July 31, 2012 1 Comment
Go to minute 34:26 in the above video for urban farming segment.
Interview about urban farming in the Pacific Northwest
By Bruce Broussard
Oregon Voters Digest
The program that brings forward the social and political issues that are important to people living here in the Pacific Northwest.
Excerpt about North Portland Farm:
The North Portland Farm of Project Grow is a .75 acre (1.5 acres beginning Summer ’11) urban farm. The North Portland Farm runs a bike-delivered CSA, raises chickens and ducks for eggs, goats for fiber, vegetable starts for sale and for the farm, provides community garden space for rent, hosts workshops, and participates actively in the small/urban farm community in the area.
July 30, 2012 Comments Off on Farming in the city interviews with Hannah Kullberg of Better Bean and Tim Donovan of Project Grow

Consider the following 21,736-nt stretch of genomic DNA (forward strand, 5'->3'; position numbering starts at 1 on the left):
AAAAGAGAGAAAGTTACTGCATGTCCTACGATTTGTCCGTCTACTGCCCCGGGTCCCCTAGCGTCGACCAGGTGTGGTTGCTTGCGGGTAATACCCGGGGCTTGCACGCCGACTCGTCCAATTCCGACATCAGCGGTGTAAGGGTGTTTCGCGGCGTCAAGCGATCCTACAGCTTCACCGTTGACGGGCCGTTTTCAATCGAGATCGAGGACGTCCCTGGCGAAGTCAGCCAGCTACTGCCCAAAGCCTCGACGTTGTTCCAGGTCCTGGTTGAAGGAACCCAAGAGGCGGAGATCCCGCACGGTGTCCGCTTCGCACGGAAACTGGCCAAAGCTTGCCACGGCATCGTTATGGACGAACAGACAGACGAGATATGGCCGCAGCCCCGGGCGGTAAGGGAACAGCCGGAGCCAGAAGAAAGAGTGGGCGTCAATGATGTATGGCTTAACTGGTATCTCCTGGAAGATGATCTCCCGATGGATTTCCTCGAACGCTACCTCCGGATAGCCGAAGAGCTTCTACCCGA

Program helps refugees become more self-sufficient through selling extra produce.
By Lisa Lavia Ryan
Des Moines Register
July 26, 2012
A university grant and a lot of sweat equity on the part of Lutheran Services in Iowa and Des Moines’ Plymouth Congregational Church have helped more than 100 refugee families feel more at home by cultivating garden plots to call their own.
For some, the gardens are an important income supplement that enables them to sell the food they grow and harvest.
July 30, 2012 Comments Off on Church, social service foster urban farming in Des Moines, Iowa
There are also plots here for people to rent and grow their own
By Stephen Couling
22nd July 2012